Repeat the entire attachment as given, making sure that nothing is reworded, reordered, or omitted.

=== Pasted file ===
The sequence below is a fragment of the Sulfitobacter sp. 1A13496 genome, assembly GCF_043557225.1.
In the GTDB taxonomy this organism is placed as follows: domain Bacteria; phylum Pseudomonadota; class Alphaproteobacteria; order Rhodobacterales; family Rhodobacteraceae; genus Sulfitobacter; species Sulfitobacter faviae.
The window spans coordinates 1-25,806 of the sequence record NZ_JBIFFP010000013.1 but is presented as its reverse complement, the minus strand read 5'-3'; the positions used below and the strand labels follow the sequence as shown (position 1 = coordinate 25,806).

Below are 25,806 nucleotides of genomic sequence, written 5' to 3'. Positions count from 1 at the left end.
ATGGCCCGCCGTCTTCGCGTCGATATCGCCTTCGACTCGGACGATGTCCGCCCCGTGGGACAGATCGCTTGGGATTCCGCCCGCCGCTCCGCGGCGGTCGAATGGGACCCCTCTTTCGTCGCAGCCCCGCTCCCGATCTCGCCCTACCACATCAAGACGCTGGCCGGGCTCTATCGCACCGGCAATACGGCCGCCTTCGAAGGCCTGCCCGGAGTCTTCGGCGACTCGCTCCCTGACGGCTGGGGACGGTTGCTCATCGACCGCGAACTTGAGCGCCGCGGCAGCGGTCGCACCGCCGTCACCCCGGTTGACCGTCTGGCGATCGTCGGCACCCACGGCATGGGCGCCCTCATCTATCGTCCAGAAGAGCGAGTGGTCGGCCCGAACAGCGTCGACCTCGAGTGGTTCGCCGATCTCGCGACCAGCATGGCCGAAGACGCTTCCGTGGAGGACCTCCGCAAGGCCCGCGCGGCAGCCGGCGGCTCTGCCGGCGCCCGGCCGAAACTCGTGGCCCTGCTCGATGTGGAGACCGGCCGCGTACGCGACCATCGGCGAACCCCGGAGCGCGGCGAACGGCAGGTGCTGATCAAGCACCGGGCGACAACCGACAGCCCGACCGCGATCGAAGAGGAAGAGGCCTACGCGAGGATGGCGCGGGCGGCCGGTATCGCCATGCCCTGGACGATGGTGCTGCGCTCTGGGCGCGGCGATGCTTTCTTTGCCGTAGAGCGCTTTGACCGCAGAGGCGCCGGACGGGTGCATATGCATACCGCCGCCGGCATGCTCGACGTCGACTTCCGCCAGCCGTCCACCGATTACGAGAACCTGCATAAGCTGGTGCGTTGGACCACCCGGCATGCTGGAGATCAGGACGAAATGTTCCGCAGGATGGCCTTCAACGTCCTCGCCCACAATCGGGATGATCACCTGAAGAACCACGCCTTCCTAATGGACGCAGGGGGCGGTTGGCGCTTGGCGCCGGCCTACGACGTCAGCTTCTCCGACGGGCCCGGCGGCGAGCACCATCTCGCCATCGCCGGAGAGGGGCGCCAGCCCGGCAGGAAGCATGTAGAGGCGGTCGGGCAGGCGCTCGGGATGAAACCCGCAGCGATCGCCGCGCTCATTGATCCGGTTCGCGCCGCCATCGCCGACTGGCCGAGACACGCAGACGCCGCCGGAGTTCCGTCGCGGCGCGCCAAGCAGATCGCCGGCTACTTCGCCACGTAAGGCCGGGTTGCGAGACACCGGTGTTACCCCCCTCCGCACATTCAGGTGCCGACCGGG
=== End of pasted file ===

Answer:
The sequence below is a fragment of the Sulfitobacter sp. 1A13496 genome, assembly GCF_043557225.1.
In the GTDB taxonomy this organism is placed as follows: domain Bacteria; phylum Pseudomonadota; class Alphaproteobacteria; order Rhodobacterales; family Rhodobacteraceae; genus Sulfitobacter; species Sulfitobacter faviae.
The window spans coordinates 1-25,806 of the sequence record NZ_JBIFFP010000013.1 but is presented as its reverse complement, the minus strand read 5'-3'; the positions used below and the strand labels follow the sequence as shown (position 1 = coordinate 25,806).

Below are 25,806 nucleotides of genomic sequence, written 5' to 3'. Positions count from 1 at the left end.
ATGGCCCGCCGTCTTCGCGTCGATATCGCCTTCGACTCGGACGATGTCCGCCCCGTGGGACAGATCGCTTGGGATTCCGCCCGCCGCTCCGCGGCGGTCGAATGGGACCCCTCTTTCGTCGCAGCCCCGCTCCCGATCTCGCCCTACCACATCAAGACGCTGGCCGGGCTCTATCGCACCGGCAATACGGCCGCCTTCGAAGGCCTGCCCGGAGTCTTCGGCGACTCGCTCCCTGACGGCTGGGGACGGTTGCTCATCGACCGCGAACTTGAGCGCCGCGGCAGCGGTCGCACCGCCGTCACCCCGGTTGACCGTCTGGCGATCGTCGGCACCCACGGCATGGGCGCCCTCATCTATCGTCCAGAAGAGCGAGTGGTCGGCCCGAACAGCGTCGACCTCGAGTGGTTCGCCGATCTCGCGACCAGCATGGCCGAAGACGCTTCCGTGGAGGACCTCCGCAAGGCCCGCGCGGCAGCCGGCGGCTCTGCCGGCGCCCGGCCGAAACTCGTGGCCCTGCTCGATGTGGAGACCGGCCGCGTACGCGACCATCGGCGAACCCCGGAGCGCGGCGAACGGCAGGTGCTGATCAAGCACCGGGCGACAACCGACAGCCCGACCGCGATCGAAGAGGAAGAGGCCTACGCGAGGATGGCGCGGGCGGCCGGTATCGCCATGCCCTGGACGATGGTGCTGCGCTCTGGGCGCGGCGATGCTTTCTTTGCCGTAGAGCGCTTTGACCGCAGAGGCGCCGGACGGGTGCATATGCATACCGCCGCCGGCATGCTCGACGTCGACTTCCGCCAGCCGTCCACCGATTACGAGAACCTGCATAAGCTGGTGCGTTGGACCACCCGGCATGCTGGAGATCAGGACGAAATGTTCCGCAGGATGGCCTTCAACGTCCTCGCCCACAATCGGGATGATCACCTGAAGAACCACGCCTTCCTAATGGACGCAGGGGGCGGTTGGCGCTTGGCGCCGGCCTACGACGTCAGCTTCTCCGACGGGCCCGGCGGCGAGCACCATCTCGCCATCGCCGGAGAGGGGCGCCAGCCCGGCAGGAAGCATGTAGAGGCGGTCGGGCAGGCGCTCGGGATGAAACCCGCAGCGATCGCCGCGCTCATTGATCCGGTTCGCGCCGCCATCGCCGACTGGCCGAGACACGCAGACGCCGCCGGAGTTCCGTCGCGGCGCGCCAAGCAGATCGCCGGCTACTTCGCCACGTAAGGCCGGGTTGCGAGACACCGGTGTTACCCCCCTCCGCACATTCAGGTGCCGACCGGG